Tuesday, July 13, 2010

United In Prayer

One of the things I loved the most about the World Cup is how small it made the world feel. It truly was a blessing to celebrate “futbol” with others from around the globe, and to be able to celebrate together even when cheering for opposing teams.

Sunday night was the final game. All over the world, people were tuned in to see who would win the cup this year: Netherlands or Spain. I was no exception. I went to a fan park to watch the match on a big screen in Johannesburg with thousands of others. People gathered in this way all around the world.

They gathered that night in places in Kampala, Uganda, too.

My night ended in celebrations with new and old friends.

Uganda has a different story to tell.

During the final match, the Somali terrorist group al-Shabab, who is linked to al-qaeda, sent suicide bombers to two places in Kampala where people gathered to watch the match: an Ethiopian restaurant, and a rugby club.

I first heard about the blasts on Monday afternoon, when I heard through friends that Nate Henn of Invisible Children had been at the rugby club and didn’t make it. His death is a huge loss to all humankind… read a bit about him in this IC blog.

As news travelled, I soon learned through a blog posted on CNN by Thomas Kemper, GBGM General Secretary, that there were two UMC Mission Teams in Uganda at the time: One team (from Alabama) was completely unharmed, while the other team (from Pennsylvania) reported that 5 of its 6 team members sustained injuries (some very serious), though all were in stable condition.

This morning, we got a phone call. Due to Rachel’s connections to home and the Pennsylvania Conference, she had been put in touch with the pastor of the church where these missionaries are from. At the time we were told three, we now know only two, of the missionaries (a high school girl and her grandmother) were being sent to Johannesburg for “specific or higher quality medical services.” It took us all day to find their names and which hospital, but as soon as we retained that information, we made our way there.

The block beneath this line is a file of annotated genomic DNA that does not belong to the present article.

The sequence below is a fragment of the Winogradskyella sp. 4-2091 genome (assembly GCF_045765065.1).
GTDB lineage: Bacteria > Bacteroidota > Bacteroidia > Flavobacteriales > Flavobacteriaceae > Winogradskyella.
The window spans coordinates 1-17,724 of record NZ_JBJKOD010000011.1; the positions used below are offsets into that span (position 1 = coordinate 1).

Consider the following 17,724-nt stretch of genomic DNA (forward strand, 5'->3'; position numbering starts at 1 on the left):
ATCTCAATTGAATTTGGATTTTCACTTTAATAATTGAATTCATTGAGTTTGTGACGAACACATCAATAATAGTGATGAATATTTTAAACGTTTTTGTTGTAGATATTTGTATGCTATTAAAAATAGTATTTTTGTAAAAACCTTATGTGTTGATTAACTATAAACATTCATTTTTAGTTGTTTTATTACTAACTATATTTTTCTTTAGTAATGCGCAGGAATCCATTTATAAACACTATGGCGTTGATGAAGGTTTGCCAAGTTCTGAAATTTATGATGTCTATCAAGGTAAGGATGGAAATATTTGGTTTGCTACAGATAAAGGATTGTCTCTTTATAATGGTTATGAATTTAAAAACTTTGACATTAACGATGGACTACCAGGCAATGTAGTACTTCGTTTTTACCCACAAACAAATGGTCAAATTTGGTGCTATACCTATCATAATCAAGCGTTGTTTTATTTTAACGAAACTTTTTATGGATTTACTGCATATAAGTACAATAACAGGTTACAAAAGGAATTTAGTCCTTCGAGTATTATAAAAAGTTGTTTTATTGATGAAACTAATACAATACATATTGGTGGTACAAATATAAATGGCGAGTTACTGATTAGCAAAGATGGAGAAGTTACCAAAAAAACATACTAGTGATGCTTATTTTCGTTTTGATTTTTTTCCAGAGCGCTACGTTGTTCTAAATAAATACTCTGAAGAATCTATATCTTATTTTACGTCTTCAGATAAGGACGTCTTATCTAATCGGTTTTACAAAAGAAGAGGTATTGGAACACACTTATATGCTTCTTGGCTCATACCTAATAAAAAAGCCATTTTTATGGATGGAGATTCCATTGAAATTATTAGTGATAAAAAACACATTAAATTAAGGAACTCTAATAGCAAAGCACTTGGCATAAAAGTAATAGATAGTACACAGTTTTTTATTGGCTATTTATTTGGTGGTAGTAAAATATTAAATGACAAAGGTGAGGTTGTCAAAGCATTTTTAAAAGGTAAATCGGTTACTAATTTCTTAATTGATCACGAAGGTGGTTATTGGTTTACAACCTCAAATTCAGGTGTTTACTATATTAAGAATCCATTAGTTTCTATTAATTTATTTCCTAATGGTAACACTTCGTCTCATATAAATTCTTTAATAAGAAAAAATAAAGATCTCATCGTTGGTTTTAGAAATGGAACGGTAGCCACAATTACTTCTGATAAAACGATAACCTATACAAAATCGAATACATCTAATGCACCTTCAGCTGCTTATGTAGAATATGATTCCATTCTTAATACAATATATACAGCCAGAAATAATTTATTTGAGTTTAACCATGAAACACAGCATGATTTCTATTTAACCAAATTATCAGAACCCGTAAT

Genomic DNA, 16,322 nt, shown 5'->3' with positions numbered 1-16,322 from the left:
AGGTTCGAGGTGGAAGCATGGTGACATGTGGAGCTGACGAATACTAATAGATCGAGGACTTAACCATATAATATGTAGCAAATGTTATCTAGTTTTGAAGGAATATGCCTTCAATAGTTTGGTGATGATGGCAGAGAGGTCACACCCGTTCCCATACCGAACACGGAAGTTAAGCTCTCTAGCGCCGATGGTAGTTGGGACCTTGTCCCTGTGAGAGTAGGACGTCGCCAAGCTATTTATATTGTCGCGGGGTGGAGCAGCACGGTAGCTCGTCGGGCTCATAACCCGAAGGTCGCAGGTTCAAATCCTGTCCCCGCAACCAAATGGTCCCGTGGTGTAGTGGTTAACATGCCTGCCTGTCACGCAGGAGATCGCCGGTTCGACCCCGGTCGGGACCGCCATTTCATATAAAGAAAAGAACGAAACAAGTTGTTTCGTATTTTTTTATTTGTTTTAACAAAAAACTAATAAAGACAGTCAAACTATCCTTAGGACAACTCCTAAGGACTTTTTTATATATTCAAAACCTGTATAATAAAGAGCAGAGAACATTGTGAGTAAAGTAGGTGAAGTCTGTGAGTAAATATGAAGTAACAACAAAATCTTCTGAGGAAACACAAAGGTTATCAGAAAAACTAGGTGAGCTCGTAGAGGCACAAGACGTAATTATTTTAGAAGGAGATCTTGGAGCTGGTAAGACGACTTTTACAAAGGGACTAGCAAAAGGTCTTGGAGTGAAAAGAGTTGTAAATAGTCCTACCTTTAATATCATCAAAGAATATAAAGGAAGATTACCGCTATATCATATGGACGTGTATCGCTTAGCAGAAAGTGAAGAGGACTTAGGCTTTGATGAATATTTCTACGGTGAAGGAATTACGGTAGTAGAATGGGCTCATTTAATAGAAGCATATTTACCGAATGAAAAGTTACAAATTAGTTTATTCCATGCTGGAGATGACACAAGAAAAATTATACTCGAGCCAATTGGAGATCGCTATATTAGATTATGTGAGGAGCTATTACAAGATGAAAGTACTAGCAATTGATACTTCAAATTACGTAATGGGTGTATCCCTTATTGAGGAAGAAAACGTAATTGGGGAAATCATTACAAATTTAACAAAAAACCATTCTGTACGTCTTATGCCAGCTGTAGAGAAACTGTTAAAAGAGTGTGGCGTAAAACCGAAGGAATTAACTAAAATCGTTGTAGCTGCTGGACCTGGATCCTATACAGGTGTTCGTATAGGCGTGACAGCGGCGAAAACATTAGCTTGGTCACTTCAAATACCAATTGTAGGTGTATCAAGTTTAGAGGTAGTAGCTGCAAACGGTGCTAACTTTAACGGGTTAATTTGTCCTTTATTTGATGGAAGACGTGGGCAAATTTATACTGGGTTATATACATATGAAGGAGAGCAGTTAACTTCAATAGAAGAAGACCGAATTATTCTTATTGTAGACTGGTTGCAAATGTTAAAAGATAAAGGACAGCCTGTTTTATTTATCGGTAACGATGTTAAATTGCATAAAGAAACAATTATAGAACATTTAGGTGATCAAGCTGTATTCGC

Both are in ICU, where the medical staff are truly taking great care of them. They even let us break the two-at-a-time rule so the three of us (Rachel, Hannah and I) could greet them together for the first time.

It was a privilege to hold the hands of, speak with and pray for these two incredible women tonight. It is humbling to see their unstoppable desire to be of something greater than themselves, even when they have been through so much. Had it not been for the bombing, they would have made their way home today after serving in Uganda for the past month. No doubt, they are longing for home more now than ever. Yet that was far from the first thing we heard. What did we hear first?

Prayer requests.

Prayers for their three beloved Ugandan friends sitting next
to them at the restaurant, who did not make it:
Pastor Peter, Becky, and Francis.

Prayers for their only teammate who did not sustain severe
injuries, as she stays behind to bury their friends.

Prayers for their 3 teammates who also sustained injuries and were

still to travel to hospitals outside of Uganda
for further medical help.
(We have now received word that they are at a hospital in Nairobi)

Prayers for everyone they left behind: the church, children and

community they worked with and grew to love during the past month.

Lastly: Prayers for themselves: for healing, coping with
pain, for the difficult processing as they try to
wrap their minds around it all.

Their request is a humble one, and yet so urgent. Tonight I was reminded of what a very, very small world we live in. I am grateful that our God hears our prayers, no matter how great or small the world feels. I am grateful for this, and for opportunities to laugh together at a bedside as we decided that the prayers of the children they left behind are probably reaching the ears of God long before ours: there is nothing like the faith of a child!

These are two women of tremendous faith, and no doubt their intense prayer and love for others have sustained them. Wont you please join me in praying with and for them?

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